What’s all this about people escaping from paintings? Will Chris Eccleston appear? Will Hurt’s Doctor regenerate? Are there more “secret” Doctors? Is the possession of The Moment as meaningful as we’ve been led to believe? What’s the regeneration Moffat claims we’ve overlooked? These are some of the questions a lot of fans (many, it must be said, from the excitable realms of North America) are working themselves into a frenzy predicting answers to. Some interest me more than others but none have provoked me into sitting and thinking for hours on end about how it all links together. It’s impossible to get every aspect right so why try? Just sit back and think about the practical things that you can predict.

For example…

A friend pointed out to me many months ago that having Zygons in the episode is the perfect chance for Moffat to pull one of his favourite tricks: a twist that at first seems wonderful but on second look is straightforward and, ultimately, crushingly boring. How hard is it to imagine a Zygon posing as the a former Doctor? Not very. Perhaps Hurt’s Doctor is a Zygon imposter. “But we saw him in the Doctor’s timestream!” you cry. Yeah, but we also saw the Great Intelligence and Clara there. It was a pretty packed place. A Zygon sneaking in or, more likely, bonding itself into the Doctor’s memories (or whatever) seems as plausible as anything else.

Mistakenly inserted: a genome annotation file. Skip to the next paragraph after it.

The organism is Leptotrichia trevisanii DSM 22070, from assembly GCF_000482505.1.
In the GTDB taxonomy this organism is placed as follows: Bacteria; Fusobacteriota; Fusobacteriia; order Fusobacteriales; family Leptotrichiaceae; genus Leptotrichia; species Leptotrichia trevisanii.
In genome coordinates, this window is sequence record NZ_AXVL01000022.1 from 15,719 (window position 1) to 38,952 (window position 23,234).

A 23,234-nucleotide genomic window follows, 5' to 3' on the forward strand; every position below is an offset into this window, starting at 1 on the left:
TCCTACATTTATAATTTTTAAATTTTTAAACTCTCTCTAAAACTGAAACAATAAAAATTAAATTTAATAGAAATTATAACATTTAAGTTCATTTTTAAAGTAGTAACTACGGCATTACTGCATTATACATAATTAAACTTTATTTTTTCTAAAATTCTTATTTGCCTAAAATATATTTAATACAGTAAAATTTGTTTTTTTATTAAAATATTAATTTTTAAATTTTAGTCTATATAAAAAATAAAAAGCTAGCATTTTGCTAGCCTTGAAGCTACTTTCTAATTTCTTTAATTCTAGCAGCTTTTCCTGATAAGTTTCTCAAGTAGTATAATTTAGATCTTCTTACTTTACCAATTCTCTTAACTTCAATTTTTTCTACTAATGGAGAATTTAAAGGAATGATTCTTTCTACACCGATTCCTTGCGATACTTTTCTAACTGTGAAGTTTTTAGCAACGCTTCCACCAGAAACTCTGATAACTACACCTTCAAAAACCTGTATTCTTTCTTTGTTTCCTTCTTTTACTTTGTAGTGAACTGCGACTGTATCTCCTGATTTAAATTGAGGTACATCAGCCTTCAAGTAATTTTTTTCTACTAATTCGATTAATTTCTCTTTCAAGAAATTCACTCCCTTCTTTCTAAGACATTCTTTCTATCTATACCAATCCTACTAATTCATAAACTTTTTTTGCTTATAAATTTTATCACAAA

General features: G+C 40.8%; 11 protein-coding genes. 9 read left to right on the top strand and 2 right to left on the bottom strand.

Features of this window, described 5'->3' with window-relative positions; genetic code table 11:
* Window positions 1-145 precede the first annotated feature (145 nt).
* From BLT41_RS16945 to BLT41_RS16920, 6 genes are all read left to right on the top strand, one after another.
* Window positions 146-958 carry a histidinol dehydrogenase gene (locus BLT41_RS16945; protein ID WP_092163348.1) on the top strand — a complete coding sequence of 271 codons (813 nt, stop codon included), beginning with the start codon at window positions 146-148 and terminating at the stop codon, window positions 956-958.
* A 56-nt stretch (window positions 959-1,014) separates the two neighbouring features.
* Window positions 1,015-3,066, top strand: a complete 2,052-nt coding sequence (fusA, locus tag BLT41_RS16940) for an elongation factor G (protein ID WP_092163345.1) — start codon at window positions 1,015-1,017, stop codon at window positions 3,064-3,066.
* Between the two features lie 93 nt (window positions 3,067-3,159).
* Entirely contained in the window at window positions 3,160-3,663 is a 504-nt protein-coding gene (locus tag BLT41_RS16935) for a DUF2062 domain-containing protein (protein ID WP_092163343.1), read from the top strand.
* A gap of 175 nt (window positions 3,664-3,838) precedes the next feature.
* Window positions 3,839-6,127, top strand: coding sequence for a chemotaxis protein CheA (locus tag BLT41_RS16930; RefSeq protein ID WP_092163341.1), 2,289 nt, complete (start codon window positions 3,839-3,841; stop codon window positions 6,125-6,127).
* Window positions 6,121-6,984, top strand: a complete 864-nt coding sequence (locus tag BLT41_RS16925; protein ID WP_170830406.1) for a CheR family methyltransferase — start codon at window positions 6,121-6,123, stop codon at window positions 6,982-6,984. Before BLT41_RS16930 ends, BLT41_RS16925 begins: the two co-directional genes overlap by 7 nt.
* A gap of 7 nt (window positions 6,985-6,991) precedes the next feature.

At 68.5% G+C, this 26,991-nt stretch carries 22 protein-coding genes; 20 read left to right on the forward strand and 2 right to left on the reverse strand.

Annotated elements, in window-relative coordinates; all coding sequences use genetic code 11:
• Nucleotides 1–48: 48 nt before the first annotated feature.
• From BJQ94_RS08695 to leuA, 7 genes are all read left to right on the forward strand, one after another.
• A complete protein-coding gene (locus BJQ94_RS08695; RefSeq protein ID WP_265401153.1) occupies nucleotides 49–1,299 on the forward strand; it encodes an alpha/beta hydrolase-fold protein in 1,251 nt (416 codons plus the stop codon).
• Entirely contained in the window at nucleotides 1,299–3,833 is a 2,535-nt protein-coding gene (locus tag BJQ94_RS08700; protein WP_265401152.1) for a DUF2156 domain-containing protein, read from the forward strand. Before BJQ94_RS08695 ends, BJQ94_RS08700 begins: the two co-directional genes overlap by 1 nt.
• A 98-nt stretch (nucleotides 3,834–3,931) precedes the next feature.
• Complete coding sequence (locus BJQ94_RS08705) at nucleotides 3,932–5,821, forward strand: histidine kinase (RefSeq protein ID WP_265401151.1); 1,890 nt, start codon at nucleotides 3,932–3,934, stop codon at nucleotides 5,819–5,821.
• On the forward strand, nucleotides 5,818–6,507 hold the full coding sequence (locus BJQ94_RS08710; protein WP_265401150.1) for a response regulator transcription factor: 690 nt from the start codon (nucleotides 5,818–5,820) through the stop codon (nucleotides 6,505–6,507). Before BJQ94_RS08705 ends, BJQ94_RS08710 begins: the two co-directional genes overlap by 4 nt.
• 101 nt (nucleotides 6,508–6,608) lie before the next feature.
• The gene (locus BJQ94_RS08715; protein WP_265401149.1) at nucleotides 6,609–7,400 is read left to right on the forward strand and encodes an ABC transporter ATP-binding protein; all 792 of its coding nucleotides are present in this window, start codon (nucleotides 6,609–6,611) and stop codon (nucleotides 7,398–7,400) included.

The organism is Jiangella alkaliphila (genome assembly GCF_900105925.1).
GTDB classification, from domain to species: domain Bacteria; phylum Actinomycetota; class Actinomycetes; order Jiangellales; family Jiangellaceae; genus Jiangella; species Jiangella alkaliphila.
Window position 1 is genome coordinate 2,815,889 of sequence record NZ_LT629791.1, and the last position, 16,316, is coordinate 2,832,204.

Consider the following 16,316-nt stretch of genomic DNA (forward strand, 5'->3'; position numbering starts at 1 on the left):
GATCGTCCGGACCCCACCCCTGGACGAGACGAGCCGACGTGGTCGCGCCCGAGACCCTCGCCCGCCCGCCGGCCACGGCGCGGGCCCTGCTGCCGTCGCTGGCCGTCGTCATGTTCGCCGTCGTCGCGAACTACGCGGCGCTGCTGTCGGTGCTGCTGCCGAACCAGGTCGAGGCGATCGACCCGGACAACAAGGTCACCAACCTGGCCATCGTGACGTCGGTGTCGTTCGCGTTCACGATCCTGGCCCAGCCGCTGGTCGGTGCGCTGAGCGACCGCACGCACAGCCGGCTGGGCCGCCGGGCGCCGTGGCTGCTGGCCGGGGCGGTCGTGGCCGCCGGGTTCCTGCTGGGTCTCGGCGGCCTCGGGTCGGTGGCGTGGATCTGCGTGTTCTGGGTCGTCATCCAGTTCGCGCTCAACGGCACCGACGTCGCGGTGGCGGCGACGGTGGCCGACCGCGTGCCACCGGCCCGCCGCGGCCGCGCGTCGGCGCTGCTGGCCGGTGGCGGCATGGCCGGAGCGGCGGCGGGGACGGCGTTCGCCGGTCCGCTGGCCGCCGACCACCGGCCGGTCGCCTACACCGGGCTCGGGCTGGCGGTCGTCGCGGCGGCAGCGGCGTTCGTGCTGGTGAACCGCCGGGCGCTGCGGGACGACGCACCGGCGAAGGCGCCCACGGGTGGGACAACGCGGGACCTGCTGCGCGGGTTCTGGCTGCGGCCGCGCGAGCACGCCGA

This is one of the many scenarios I hope we don’t see. Even talk of practicalities becomes an exercise in futility.

Eccleston then. I’d like to see him appear but I’m not banking on it. He seems as keen as ever to distance himself from the show. A regeneration for Hurt leading to a brief cameo seems the likeliest way he’d crop up, which would ironically lead to him looking older than he ever did in his solitary year at the moment of his “birth”. I wouldn’t care one way or the other if that happened. I don’t think I’ll ever shake the feeling that Hurt is only appearing because Eccleston said no to the concept of being the dark Doctor of the Time War. From what’s been revealed of the plot it seems that Hurt is nothing more than a surrogate for the Ninth Doctor we met in 2005. It’s a way of sticking to the story he wanted without the “right” actor.